When I first saw a filled Project Life layout, I knew it would be perfect for documenting my captured memories on my trips to Walt Disney World with my first annual pass! Since then I have seen many people use Project Life to document Disney trips! I am new to Project Life, but I must say, it's easy, quick, and a great way to keep your memories together from each trip and highly recommend it to anyone short on time but big on capturing memories!
To start, I purchased some of the regular sleeves with the 4×6 and 3×4 openings. For my starter kit, I purchased a core kit called Just Add Color. It has sleeves made for square photos, like Instagram photos, in 4×4 and 2×2 sizes. While a great idea, I had a lot of trouble figuring out how to best print these square photos without buying a printer specifically for printing square photos. There is an app called Printicular that prints square photos, but they only go to Walgreens and I don't have one near by. You can order square photos from most photo craft sites like Snapfish and Shutterfly, but they are on average 20 cents more than a 4×6. Neither option enabled me to print 2×2 photos. Just when I thought I had exhausted all my options, I started playing with my favorite collage app, PicFrame. Using PicFrame, I was able to print square photos on a 4×6 layout. These are the steps I use to print square photos efficiently and economically for Project Life.
First, after you open the app, in the top right corner is the ratio for the photo layout. To work with a 4×6 photo layout, select the 3:2 horizontal option.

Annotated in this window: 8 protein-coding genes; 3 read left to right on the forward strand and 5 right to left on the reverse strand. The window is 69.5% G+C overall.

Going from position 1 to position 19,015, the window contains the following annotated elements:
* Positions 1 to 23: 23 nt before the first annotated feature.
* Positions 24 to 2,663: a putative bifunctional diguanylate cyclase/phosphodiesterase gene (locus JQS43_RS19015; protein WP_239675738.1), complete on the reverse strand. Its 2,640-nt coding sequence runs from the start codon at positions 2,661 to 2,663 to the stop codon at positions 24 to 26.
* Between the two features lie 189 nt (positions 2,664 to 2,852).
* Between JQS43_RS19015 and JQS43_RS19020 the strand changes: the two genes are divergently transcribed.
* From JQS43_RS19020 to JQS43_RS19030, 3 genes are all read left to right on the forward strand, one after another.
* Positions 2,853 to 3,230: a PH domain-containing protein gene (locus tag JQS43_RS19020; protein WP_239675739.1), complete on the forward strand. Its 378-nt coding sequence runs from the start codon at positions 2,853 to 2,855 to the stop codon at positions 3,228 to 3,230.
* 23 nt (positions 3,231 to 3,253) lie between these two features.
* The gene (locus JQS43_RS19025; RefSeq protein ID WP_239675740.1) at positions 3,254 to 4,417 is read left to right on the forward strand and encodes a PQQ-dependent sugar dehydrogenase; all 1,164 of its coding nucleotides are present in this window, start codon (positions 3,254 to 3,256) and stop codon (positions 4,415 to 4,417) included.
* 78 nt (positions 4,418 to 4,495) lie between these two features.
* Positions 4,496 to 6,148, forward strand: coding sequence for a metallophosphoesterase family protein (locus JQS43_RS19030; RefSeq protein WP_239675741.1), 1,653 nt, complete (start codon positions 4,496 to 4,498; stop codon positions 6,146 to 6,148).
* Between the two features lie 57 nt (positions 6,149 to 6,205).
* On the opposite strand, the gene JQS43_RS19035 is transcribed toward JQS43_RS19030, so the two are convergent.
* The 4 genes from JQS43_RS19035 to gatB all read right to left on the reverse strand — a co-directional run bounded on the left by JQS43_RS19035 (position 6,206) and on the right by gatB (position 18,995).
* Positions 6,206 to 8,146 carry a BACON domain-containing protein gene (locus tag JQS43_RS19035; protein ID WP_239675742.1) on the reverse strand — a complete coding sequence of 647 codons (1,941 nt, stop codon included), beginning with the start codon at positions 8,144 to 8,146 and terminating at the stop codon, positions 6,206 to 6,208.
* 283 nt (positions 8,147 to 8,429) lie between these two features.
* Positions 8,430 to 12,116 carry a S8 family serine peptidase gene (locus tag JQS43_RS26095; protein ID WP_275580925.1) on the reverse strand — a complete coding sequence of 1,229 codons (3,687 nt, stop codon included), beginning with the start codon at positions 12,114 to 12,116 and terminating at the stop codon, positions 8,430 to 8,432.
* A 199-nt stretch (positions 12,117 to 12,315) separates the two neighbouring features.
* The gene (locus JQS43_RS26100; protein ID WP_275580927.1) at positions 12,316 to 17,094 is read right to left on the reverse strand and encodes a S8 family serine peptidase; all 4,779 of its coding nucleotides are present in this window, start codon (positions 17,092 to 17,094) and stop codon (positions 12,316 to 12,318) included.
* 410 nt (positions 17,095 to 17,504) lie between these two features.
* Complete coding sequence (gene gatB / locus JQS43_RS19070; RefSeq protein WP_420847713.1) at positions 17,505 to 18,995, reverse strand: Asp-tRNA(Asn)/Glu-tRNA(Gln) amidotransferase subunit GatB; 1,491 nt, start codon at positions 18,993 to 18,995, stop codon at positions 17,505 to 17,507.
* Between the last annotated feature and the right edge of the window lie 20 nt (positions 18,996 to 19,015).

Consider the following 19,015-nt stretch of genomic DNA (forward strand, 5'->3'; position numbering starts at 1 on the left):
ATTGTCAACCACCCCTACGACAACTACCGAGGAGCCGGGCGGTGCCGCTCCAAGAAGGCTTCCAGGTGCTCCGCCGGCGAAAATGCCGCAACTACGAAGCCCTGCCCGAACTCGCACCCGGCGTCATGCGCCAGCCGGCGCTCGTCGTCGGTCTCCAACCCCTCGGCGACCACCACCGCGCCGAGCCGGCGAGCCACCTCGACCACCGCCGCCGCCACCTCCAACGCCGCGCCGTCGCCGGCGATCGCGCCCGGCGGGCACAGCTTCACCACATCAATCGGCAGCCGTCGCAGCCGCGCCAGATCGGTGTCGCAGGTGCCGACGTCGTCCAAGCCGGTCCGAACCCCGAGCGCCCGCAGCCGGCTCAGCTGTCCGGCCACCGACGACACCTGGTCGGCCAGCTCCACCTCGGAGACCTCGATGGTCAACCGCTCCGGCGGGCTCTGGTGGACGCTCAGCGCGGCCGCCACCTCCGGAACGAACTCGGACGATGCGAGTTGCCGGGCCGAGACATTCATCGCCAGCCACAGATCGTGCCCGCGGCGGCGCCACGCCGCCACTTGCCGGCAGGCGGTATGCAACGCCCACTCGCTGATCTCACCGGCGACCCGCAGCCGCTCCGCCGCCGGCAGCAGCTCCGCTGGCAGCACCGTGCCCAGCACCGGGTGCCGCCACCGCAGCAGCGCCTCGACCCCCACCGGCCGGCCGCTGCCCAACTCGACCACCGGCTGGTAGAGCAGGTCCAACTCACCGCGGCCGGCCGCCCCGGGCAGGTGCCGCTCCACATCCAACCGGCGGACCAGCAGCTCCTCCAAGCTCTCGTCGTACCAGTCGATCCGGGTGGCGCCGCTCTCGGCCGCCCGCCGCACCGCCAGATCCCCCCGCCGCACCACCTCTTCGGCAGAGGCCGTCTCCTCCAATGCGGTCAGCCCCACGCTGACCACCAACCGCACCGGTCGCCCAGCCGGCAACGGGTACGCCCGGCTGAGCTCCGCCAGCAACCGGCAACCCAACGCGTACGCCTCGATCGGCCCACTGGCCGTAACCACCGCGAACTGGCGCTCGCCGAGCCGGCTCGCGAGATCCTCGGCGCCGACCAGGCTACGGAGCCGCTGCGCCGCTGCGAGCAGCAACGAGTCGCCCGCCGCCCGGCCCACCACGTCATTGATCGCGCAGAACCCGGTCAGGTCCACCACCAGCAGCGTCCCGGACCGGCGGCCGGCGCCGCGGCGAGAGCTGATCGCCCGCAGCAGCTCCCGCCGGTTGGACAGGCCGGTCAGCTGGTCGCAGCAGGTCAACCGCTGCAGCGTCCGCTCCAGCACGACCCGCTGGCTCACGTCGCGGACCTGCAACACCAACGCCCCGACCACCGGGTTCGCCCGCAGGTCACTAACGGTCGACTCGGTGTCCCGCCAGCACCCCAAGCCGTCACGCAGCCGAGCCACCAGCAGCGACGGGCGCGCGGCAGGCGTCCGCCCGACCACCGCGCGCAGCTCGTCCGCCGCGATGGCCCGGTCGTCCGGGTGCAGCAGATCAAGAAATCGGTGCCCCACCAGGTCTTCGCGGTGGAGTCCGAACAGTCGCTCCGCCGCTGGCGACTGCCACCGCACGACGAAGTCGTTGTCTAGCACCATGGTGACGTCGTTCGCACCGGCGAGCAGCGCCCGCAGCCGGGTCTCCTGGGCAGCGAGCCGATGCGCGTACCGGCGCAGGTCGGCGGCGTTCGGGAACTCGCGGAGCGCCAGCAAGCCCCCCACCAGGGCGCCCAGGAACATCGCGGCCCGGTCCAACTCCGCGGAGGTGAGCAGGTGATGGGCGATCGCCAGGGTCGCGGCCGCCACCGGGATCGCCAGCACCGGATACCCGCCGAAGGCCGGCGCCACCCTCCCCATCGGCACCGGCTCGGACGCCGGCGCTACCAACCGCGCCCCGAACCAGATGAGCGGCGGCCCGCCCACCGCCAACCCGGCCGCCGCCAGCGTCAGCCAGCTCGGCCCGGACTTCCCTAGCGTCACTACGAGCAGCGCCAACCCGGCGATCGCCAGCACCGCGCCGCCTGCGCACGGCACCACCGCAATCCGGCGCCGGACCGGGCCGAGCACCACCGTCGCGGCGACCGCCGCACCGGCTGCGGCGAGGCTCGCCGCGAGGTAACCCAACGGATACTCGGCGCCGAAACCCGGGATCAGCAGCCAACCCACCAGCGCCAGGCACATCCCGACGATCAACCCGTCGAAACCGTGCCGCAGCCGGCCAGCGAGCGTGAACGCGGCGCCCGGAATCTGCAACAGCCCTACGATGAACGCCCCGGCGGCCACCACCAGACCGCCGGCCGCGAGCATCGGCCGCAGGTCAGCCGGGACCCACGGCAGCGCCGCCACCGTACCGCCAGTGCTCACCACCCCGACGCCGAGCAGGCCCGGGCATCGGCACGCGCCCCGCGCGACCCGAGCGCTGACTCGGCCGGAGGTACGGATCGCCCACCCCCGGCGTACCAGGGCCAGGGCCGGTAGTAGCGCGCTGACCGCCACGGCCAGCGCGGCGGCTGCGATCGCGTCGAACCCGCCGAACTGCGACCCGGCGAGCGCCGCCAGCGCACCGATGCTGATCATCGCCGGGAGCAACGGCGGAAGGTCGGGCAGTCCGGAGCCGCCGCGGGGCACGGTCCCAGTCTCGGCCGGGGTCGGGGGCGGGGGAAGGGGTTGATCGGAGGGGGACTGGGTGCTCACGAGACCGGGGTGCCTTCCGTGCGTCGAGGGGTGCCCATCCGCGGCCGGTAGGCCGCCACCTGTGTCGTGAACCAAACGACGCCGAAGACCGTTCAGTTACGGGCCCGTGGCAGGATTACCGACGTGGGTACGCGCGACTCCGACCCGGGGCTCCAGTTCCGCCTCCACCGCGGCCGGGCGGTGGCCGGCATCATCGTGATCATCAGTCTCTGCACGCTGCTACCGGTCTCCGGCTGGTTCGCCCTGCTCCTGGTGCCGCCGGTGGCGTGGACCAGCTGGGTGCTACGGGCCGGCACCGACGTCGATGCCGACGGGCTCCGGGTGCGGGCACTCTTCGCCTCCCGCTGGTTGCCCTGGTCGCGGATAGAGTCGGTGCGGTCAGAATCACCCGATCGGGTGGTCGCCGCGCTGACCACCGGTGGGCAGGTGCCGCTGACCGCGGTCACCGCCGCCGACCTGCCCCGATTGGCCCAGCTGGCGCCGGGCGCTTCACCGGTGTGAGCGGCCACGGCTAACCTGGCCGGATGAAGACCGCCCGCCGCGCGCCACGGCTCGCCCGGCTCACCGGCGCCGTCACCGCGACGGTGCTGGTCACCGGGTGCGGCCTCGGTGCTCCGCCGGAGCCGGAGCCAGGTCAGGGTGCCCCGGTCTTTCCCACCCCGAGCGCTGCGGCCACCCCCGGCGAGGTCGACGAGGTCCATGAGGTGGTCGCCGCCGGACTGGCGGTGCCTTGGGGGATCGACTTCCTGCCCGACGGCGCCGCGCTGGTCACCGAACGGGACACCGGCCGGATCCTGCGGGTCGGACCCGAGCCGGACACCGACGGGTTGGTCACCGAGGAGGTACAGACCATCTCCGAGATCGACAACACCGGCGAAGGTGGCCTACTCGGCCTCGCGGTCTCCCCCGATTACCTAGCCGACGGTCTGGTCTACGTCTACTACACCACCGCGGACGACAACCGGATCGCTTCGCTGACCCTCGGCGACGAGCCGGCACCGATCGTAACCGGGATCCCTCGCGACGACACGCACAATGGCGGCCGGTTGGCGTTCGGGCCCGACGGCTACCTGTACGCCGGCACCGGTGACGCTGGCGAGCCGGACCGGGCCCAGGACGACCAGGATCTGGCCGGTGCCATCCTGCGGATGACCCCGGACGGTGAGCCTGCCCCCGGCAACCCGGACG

Next, pick the first collage on the second line. The second collage on the second line would also work, but for the sake of this tutorial I used the first collage.
After the collage loads, you can modify it to fit three photos. First you need to select the style at the bottom on the tool bar. Once the style window appears, move the “width” slider all the way to the left so that there is no frame around each photo in the collage. Move the middle vertical bar so that the big photo is “200” and the two little photos have a “100” on their side. The size of the larger photo is 4×4 and the two smaller ones are now sized to print 2×2.
You can also print a full layout of six 2×2 size photos on a 4×6 piece of photo paper by switching the ratio back to 1:1, choosing a collage of four, eliminating the width border around the photos, filling it with your pictures, saving the collage, then inserting the square collage into the large box in the collage from picture three. Your layout will look like this:
You can also use PicFrame to make your square photos fit into the 3×4 size photo pockets in the usual Project Life photo sleeves. If you want the photos to fit in the vertical 3×4 photo pockets, chose the 3:2 ratio and the second collage option on the first row. For the horizontal pockets, chose the 2:3 ratio and the third collage option on the first row. When you insert the square photos, it looks something like this:
Remember to reduce the width around the photos to “none” and adjust the size on each size to be equal. You can move the photos around and resize them by pinching with your fingers on the collage layout, so you get exactly what you want in the frame. Select “share” to save to your phone. I use an app called Dropbox to transfer the pictures to my computer and upload them to a photo service account to send them to a printer. Another option is to load them onto an SD card and take them to your favorite photo kiosk. Here are some examples of how each layout prints at my local drugstore:
After my last longer trip, I recommend trying to collage as you go. I ended up taking over 800 pictures on my last trip and trying to collage them all at once did get a little daunting. This is a great way to print out those square photos that were captured in the Parks and keep them proportioned or reapportion a square photo to fit in a 3×4 photo sleeve and still have professional print quality. Just cut along the picture edges and volia! A perfectly square (or not) photo for your Project Life layouts.